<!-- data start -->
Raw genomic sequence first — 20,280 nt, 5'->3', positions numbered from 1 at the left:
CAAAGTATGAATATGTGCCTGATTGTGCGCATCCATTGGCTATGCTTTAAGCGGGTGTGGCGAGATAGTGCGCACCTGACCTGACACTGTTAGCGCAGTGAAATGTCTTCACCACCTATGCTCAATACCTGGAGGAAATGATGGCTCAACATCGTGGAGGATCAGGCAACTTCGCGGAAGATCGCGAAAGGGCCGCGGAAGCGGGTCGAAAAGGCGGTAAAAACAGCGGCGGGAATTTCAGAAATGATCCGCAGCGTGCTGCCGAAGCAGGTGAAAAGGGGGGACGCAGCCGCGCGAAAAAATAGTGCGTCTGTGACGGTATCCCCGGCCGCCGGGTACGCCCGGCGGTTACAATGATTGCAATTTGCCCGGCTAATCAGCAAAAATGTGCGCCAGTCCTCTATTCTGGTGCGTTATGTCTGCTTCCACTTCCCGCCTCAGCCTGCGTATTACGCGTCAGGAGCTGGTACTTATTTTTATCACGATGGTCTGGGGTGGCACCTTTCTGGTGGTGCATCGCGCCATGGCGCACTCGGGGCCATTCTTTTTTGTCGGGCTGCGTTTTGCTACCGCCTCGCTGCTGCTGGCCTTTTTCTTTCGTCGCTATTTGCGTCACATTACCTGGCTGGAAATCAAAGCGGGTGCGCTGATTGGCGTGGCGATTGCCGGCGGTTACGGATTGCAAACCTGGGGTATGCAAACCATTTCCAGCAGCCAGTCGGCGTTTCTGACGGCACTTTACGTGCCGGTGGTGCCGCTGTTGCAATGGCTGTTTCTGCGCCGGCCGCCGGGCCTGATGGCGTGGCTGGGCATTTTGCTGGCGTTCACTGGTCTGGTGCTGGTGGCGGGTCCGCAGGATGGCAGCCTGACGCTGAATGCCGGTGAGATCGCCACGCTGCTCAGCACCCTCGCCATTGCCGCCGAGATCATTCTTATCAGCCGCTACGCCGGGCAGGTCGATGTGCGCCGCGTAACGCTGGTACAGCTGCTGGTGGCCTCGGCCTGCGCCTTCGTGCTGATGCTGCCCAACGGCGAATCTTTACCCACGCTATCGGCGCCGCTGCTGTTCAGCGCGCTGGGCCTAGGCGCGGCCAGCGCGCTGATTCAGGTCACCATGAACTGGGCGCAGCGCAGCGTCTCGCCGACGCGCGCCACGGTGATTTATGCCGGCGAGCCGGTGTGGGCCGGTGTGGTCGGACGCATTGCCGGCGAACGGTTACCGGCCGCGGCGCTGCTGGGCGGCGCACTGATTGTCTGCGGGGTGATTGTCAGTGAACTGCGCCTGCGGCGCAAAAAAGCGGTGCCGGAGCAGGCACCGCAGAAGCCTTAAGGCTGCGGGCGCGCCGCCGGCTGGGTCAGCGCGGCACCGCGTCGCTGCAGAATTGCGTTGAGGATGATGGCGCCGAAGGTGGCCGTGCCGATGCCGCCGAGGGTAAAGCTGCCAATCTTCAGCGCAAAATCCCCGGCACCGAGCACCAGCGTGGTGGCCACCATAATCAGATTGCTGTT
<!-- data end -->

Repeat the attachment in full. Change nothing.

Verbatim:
Raw genomic sequence first — 20,280 nt, 5'->3', positions numbered from 1 at the left:
CAAAGTATGAATATGTGCCTGATTGTGCGCATCCATTGGCTATGCTTTAAGCGGGTGTGGCGAGATAGTGCGCACCTGACCTGACACTGTTAGCGCAGTGAAATGTCTTCACCACCTATGCTCAATACCTGGAGGAAATGATGGCTCAACATCGTGGAGGATCAGGCAACTTCGCGGAAGATCGCGAAAGGGCCGCGGAAGCGGGTCGAAAAGGCGGTAAAAACAGCGGCGGGAATTTCAGAAATGATCCGCAGCGTGCTGCCGAAGCAGGTGAAAAGGGGGGACGCAGCCGCGCGAAAAAATAGTGCGTCTGTGACGGTATCCCCGGCCGCCGGGTACGCCCGGCGGTTACAATGATTGCAATTTGCCCGGCTAATCAGCAAAAATGTGCGCCAGTCCTCTATTCTGGTGCGTTATGTCTGCTTCCACTTCCCGCCTCAGCCTGCGTATTACGCGTCAGGAGCTGGTACTTATTTTTATCACGATGGTCTGGGGTGGCACCTTTCTGGTGGTGCATCGCGCCATGGCGCACTCGGGGCCATTCTTTTTTGTCGGGCTGCGTTTTGCTACCGCCTCGCTGCTGCTGGCCTTTTTCTTTCGTCGCTATTTGCGTCACATTACCTGGCTGGAAATCAAAGCGGGTGCGCTGATTGGCGTGGCGATTGCCGGCGGTTACGGATTGCAAACCTGGGGTATGCAAACCATTTCCAGCAGCCAGTCGGCGTTTCTGACGGCACTTTACGTGCCGGTGGTGCCGCTGTTGCAATGGCTGTTTCTGCGCCGGCCGCCGGGCCTGATGGCGTGGCTGGGCATTTTGCTGGCGTTCACTGGTCTGGTGCTGGTGGCGGGTCCGCAGGATGGCAGCCTGACGCTGAATGCCGGTGAGATCGCCACGCTGCTCAGCACCCTCGCCATTGCCGCCGAGATCATTCTTATCAGCCGCTACGCCGGGCAGGTCGATGTGCGCCGCGTAACGCTGGTACAGCTGCTGGTGGCCTCGGCCTGCGCCTTCGTGCTGATGCTGCCCAACGGCGAATCTTTACCCACGCTATCGGCGCCGCTGCTGTTCAGCGCGCTGGGCCTAGGCGCGGCCAGCGCGCTGATTCAGGTCACCATGAACTGGGCGCAGCGCAGCGTCTCGCCGACGCGCGCCACGGTGATTTATGCCGGCGAGCCGGTGTGGGCCGGTGTGGTCGGACGCATTGCCGGCGAACGGTTACCGGCCGCGGCGCTGCTGGGCGGCGCACTGATTGTCTGCGGGGTGATTGTCAGTGAACTGCGCCTGCGGCGCAAAAAAGCGGTGCCGGAGCAGGCACCGCAGAAGCCTTAAGGCTGCGGGCGCGCCGCCGGCTGGGTCAGCGCGGCACCGCGTCGCTGCAGAATTGCGTTGAGGATGATGGCGCCGAAGGTGGCCGTGCCGATGCCGCCGAGGGTAAAGCTGCCAATCTTCAGCGCAAAATCCCCGGCACCGAGCACCAGCGTGGTGGCCACCATAATCAGATTGCTGTT